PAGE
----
What Is Spinning?
Spinning is indoor cycling on a stationary bike (a bike raised up off the ground).
5 Reasons I Spin
1. It is low impact.
As a 50+ year old man who used to carry an extra 200 pounds around, my knees and joints have taken a beating. Spinning can give you that high intensity cardio workout without the pounding that running puts on your joints. As a matter of fact, spinning strengthens the muscles around the knee, and can even help people with bad knees have more mobility and strength!
2. It is excellent cardiovascular exercise.
In a good spinning class you will have various levels of exercise including interval training that is very beneficial to heart health.
3. It allows for all levels of fitness participation.
I have never been nor will ever be the most fit person in any spin class and I like it that way. Anyone can participate in a spin class, from the newbie to the cycling professional. Each person can participate at their own level of fitness and feel included by simply doing their best. If you are in a class and the instructor pushes you harder than you can manage, you can either sit down for that portion, or lower the tension by releasing the tension knob.
4. It is a great group exercise.
There is something very positive and motivating about working out with a group of people that pushes me to work harder. Just showing up encourages me to work hard. I leave the class motivated!
5. Anyone can spin.
I didn’t have to have a specific skill to be able to participate. Unlike swimming where some knowledge is needed, with spinning you can begin without any specific skills, strengths, or fitness level.
Spin Class for Beginners
As a newcomer to spin class, the first thing you should do is sign up for the class. Often you will have to choose a particular bike in the room from a sign-up chart. As a beginner, choose a bike in the back (I still do). Secondly, go to the room a few minutes early for class and find the instructor. Let him/her know that you are new to spinning. He or she should offer to help you get acclimated to your bike which will include setting the height for the seat and handles.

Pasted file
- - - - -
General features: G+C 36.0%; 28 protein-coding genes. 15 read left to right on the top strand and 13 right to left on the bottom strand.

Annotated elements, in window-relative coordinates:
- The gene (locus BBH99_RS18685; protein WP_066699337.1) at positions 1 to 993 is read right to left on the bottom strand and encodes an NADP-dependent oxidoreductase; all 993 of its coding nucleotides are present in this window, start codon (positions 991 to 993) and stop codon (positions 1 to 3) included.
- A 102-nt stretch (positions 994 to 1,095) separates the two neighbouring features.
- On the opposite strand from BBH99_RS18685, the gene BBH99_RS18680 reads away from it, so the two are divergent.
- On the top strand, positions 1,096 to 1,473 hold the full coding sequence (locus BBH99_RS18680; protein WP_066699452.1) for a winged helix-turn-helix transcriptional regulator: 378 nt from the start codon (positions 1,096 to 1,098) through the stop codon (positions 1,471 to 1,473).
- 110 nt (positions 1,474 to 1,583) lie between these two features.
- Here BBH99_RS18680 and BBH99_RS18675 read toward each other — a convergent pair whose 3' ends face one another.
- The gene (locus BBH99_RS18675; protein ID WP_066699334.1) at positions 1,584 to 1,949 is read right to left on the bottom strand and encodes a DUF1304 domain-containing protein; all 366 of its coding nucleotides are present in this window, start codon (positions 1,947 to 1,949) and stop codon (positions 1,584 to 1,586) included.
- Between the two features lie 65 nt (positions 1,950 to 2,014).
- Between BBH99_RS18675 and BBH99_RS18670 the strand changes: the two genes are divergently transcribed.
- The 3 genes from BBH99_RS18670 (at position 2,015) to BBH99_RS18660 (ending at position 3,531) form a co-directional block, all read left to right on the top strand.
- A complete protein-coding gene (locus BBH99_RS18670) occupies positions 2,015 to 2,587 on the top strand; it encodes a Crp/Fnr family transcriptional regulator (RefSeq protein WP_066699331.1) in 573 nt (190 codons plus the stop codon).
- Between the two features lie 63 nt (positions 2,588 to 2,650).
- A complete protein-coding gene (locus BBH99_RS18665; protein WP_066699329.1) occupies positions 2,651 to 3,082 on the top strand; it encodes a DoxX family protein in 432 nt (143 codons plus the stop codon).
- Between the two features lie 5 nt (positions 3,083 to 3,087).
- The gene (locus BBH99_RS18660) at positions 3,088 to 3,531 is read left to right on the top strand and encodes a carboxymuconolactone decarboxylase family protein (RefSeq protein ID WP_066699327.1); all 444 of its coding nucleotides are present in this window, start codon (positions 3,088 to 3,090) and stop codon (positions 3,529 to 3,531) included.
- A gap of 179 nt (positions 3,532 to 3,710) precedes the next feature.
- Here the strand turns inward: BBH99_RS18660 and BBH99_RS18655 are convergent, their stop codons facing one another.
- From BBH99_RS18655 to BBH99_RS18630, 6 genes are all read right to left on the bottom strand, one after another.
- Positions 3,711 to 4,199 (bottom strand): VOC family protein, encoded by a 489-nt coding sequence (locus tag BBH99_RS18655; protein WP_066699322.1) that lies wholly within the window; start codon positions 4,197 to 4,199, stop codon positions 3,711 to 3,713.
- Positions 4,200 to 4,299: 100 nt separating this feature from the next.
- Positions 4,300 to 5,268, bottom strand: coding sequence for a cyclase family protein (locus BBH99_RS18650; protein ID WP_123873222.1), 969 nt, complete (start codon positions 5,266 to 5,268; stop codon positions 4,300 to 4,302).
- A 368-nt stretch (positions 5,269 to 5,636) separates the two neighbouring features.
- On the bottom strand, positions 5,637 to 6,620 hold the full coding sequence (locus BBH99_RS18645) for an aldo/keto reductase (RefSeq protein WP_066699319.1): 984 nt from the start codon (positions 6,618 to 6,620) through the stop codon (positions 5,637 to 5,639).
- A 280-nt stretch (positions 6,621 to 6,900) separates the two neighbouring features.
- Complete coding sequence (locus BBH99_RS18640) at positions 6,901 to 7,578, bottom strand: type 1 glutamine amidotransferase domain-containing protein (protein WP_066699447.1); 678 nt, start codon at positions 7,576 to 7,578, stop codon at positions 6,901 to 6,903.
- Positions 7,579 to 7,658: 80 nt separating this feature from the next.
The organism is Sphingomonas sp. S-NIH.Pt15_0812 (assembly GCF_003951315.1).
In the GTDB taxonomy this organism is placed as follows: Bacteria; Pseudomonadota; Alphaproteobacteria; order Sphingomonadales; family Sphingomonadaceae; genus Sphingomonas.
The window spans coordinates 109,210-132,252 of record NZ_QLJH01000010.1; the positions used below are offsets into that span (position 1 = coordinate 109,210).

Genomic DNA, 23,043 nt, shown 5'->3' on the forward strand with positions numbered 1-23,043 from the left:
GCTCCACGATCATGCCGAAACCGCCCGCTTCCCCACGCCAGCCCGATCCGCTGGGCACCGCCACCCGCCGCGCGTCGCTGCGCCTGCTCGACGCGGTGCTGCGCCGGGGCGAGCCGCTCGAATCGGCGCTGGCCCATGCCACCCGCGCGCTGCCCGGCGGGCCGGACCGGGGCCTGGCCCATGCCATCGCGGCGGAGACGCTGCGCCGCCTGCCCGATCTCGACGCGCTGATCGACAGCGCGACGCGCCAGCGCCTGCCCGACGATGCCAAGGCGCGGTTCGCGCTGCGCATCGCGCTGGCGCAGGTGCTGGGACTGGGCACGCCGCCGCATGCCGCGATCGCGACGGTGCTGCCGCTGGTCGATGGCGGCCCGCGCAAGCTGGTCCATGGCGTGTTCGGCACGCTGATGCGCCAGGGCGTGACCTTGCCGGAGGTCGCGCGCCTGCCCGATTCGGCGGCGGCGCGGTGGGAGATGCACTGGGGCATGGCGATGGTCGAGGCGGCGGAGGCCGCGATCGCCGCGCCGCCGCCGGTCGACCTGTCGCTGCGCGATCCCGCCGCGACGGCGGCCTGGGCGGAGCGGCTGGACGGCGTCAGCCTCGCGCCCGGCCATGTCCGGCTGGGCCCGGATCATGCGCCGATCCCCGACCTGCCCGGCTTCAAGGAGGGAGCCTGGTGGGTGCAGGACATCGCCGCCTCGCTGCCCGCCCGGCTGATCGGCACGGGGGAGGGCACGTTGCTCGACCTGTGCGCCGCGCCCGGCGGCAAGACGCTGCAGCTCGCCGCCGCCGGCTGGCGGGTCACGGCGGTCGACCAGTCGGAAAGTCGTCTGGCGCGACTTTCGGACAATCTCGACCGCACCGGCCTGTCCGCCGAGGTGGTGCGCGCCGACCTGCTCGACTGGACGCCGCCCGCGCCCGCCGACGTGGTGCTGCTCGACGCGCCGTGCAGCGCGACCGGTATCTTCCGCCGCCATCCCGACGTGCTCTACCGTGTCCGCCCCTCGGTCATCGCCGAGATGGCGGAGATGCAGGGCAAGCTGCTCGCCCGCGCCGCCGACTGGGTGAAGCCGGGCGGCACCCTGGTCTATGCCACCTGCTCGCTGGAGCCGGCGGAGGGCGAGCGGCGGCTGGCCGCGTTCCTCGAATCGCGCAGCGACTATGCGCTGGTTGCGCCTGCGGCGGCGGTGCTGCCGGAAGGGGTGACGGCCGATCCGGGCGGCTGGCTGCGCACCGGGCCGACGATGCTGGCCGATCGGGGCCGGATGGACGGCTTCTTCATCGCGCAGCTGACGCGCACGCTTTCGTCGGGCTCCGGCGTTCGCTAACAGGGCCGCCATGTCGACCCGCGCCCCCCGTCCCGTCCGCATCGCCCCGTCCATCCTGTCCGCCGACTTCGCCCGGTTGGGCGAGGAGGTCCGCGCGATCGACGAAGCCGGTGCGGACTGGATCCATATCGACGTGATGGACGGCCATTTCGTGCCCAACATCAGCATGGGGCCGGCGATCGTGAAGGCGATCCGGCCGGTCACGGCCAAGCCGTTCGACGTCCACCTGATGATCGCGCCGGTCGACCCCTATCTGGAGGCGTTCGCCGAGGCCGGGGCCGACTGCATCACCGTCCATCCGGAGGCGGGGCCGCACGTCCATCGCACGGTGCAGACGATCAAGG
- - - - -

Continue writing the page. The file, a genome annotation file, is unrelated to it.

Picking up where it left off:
1. How to set up your bike.
Every spin bike I have ever utilized allowed for seat adjustments both vertically and horizontally as well as handlebar height. A good rule of thumb is to set the height of the seat about hip height. When seated on the bike, your legs should be bent but at ease. As you go through the class, adjust your bike and discover what position is best for your body type.
2. Explore the tension knob.
The knob, which is often red, controls the resistance level of your ride. The higher the resistance is turned the harder the exercise. The instructor will give you direction as to when and how much to increase your resistance. It is important that you do your best to follow his or her instructions to get the most out of the work out.
3. Understand “spinning” terms.
There are three positions in a spin class. I have experienced many different spin instructors and they all have their own take on terms, but for the most part what I’m sharing here is pretty universal. First position is the “seated” position. Second position is standing straight up and your hands on the handlebars close to you. Third position is standing but with your hands extended out so that your torso is leaning forward as you bike.